Regardless of major or career path, every student needs math skills to succeed.

However, only 49% of the Texas high school class of 2018 demonstrated college and career readiness in math, as measured by their performance on the Algebra II end-of-course exam.

Many of these students go on to enroll in developmental math courses in college, slowing their postsecondary momentum. Meanwhile, some institutions only offer their students one math course sequence, regardless of the specific math skills needed for the variety of career paths available to students.

Greater Texas Foundation supports scalable math education models designed to drive postsecondary completion by:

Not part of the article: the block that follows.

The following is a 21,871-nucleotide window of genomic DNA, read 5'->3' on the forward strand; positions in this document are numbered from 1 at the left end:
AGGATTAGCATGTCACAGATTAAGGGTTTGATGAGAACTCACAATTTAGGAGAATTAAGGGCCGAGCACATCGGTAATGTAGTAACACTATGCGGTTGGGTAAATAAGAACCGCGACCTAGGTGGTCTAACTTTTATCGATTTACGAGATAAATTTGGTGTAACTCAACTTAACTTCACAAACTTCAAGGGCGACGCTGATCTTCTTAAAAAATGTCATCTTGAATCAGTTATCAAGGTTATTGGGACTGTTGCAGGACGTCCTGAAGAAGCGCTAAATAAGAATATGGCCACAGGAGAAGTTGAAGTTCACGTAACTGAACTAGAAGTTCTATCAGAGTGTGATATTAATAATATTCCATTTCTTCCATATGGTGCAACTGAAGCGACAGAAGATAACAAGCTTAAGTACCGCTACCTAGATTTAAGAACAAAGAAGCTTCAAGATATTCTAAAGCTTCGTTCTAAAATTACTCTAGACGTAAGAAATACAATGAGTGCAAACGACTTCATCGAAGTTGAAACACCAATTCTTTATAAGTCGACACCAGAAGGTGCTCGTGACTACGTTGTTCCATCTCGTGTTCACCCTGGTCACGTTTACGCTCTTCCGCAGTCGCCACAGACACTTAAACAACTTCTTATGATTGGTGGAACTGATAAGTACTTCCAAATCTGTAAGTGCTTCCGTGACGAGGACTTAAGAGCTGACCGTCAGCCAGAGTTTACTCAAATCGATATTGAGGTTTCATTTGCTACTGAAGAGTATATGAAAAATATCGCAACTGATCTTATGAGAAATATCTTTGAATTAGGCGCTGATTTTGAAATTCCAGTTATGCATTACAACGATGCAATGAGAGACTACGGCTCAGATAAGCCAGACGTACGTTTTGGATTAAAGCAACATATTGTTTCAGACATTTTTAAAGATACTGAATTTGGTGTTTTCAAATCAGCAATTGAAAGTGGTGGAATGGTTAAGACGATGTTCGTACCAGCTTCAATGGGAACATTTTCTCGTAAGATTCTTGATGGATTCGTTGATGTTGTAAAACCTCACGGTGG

Supporting organizations that create and promote math pathways to and through postsecondary credentials

Supporting regional collective action to align mathematics pathways between school districts and postsecondary institutions

Supporting research on scalable math models

Using research to build the knowledge of partners, policymakers, and institutions

Are first year
seminars an effective
way to deliver
developmental math
education in college?

Forrest C. Lane looks at
this question in a series

We believe our efforts will increase the number of Texas students experiencing mathematics pathways that allow them to successfully prepare for and complete a postsecondary credential.